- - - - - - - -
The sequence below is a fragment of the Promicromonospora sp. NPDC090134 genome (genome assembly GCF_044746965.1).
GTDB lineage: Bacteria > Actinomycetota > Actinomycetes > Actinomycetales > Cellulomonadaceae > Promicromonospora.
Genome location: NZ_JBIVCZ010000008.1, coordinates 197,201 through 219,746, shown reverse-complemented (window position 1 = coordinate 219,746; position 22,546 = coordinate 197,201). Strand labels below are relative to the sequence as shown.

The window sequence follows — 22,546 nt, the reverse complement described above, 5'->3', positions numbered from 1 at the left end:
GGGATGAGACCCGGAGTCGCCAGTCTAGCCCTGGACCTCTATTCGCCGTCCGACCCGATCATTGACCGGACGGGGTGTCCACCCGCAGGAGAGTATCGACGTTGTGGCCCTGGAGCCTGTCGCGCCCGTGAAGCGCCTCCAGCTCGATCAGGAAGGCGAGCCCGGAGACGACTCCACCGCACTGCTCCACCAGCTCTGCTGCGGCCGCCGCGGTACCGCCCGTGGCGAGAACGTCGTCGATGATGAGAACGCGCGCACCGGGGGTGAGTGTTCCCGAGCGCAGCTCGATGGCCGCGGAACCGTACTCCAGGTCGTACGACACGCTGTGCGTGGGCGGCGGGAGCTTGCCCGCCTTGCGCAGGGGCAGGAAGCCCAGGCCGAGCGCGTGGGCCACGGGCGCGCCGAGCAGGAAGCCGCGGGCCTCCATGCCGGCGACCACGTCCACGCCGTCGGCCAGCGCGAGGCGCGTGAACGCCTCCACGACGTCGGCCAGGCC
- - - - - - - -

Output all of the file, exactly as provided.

The sequence below is a fragment of the Promicromonospora sp. NPDC090134 genome (genome assembly GCF_044746965.1).
GTDB lineage: Bacteria > Actinomycetota > Actinomycetes > Actinomycetales > Cellulomonadaceae > Promicromonospora.
Genome location: NZ_JBIVCZ010000008.1, coordinates 197,201 through 219,746, shown reverse-complemented (window position 1 = coordinate 219,746; position 22,546 = coordinate 197,201). Strand labels below are relative to the sequence as shown.

The window sequence follows — 22,546 nt, the reverse complement described above, 5'->3', positions numbered from 1 at the left end:
GGGATGAGACCCGGAGTCGCCAGTCTAGCCCTGGACCTCTATTCGCCGTCCGACCCGATCATTGACCGGACGGGGTGTCCACCCGCAGGAGAGTATCGACGTTGTGGCCCTGGAGCCTGTCGCGCCCGTGAAGCGCCTCCAGCTCGATCAGGAAGGCGAGCCCGGAGACGACTCCACCGCACTGCTCCACCAGCTCTGCTGCGGCCGCCGCGGTACCGCCCGTGGCGAGAACGTCGTCGATGATGAGAACGCGCGCACCGGGGGTGAGTGTTCCCGAGCGCAGCTCGATGGCCGCGGAACCGTACTCCAGGTCGTACGACACGCTGTGCGTGGGCGGCGGGAGCTTGCCCGCCTTGCGCAGGGGCAGGAAGCCCAGGCCGAGCGCGTGGGCCACGGGCGCGCCGAGCAGGAAGCCGCGGGCCTCCATGCCGGCGACCACGTCCACGCCGTCGGCCAGCGCGAGGCGCGTGAACGCCTCCACGACGTCGGCCAGGCC